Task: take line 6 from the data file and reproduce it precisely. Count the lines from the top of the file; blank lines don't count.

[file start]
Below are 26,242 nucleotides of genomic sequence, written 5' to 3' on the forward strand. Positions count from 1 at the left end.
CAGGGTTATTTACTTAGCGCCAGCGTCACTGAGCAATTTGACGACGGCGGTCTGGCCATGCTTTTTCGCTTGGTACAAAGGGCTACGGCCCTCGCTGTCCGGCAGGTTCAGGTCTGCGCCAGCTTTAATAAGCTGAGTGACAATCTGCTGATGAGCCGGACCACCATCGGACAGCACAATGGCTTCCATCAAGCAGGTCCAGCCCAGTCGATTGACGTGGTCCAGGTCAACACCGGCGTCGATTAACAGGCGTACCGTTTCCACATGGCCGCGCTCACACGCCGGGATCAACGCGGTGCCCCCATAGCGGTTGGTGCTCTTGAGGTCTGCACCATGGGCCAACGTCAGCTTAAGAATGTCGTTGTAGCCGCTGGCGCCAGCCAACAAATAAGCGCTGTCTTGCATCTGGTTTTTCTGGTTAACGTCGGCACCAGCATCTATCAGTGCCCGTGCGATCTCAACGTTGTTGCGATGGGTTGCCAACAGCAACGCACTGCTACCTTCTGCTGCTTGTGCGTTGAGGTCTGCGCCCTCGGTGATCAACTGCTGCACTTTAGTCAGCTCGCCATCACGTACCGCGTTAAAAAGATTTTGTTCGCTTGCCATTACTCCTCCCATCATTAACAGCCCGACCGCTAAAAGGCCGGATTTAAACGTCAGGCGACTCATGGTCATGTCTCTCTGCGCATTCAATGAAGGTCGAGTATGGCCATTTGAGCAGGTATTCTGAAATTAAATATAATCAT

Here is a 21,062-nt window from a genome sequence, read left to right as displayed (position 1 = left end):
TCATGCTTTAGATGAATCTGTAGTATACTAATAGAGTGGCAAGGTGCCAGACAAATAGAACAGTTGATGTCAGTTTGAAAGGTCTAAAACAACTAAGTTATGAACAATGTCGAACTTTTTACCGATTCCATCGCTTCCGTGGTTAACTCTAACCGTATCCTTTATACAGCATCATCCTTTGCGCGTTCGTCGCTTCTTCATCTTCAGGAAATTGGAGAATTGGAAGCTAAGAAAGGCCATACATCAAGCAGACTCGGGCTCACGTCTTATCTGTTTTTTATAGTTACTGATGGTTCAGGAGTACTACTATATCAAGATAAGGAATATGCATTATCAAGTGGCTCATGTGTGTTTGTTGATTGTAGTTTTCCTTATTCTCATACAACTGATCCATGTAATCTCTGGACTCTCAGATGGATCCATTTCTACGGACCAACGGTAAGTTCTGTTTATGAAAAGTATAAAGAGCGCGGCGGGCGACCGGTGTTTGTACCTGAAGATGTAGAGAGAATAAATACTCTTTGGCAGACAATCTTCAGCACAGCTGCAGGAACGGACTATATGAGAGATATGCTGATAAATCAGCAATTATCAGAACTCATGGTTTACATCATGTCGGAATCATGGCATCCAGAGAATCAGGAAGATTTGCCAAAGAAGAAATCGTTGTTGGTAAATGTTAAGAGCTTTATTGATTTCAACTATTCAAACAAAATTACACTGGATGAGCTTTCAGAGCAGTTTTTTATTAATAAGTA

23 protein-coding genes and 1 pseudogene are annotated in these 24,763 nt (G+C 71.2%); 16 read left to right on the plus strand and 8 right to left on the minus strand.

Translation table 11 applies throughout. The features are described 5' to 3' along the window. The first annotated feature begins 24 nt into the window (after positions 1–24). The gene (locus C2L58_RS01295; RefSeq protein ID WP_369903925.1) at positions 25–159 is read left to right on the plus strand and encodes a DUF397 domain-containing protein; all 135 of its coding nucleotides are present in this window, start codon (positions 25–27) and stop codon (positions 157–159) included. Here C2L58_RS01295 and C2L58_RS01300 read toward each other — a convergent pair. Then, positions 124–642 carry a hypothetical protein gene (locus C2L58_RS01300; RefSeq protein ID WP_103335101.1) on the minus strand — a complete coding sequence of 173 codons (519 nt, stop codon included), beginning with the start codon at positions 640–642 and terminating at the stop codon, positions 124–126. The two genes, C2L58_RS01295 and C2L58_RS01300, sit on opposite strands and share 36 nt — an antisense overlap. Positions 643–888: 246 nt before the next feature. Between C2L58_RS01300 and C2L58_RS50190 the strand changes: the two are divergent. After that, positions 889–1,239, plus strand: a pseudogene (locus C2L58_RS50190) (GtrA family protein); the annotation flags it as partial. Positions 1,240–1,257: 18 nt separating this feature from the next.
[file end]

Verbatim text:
Translation table 11 applies throughout. The features are described 5' to 3' along the window. The first annotated feature begins 24 nt into the window (after positions 1–24). The gene (locus C2L58_RS01295; RefSeq protein ID WP_369903925.1) at positions 25–159 is read left to right on the plus strand and encodes a DUF397 domain-containing protein; all 135 of its coding nucleotides are present in this window, start codon (positions 25–27) and stop codon (positions 157–159) included. Here C2L58_RS01295 and C2L58_RS01300 read toward each other — a convergent pair. Then, positions 124–642 carry a hypothetical protein gene (locus C2L58_RS01300; RefSeq protein ID WP_103335101.1) on the minus strand — a complete coding sequence of 173 codons (519 nt, stop codon included), beginning with the start codon at positions 640–642 and terminating at the stop codon, positions 124–126. The two genes, C2L58_RS01295 and C2L58_RS01300, sit on opposite strands and share 36 nt — an antisense overlap. Positions 643–888: 246 nt before the next feature. Between C2L58_RS01300 and C2L58_RS50190 the strand changes: the two are divergent. After that, positions 889–1,239, plus strand: a pseudogene (locus C2L58_RS50190) (GtrA family protein); the annotation flags it as partial. Positions 1,240–1,257: 18 nt separating this feature from the next.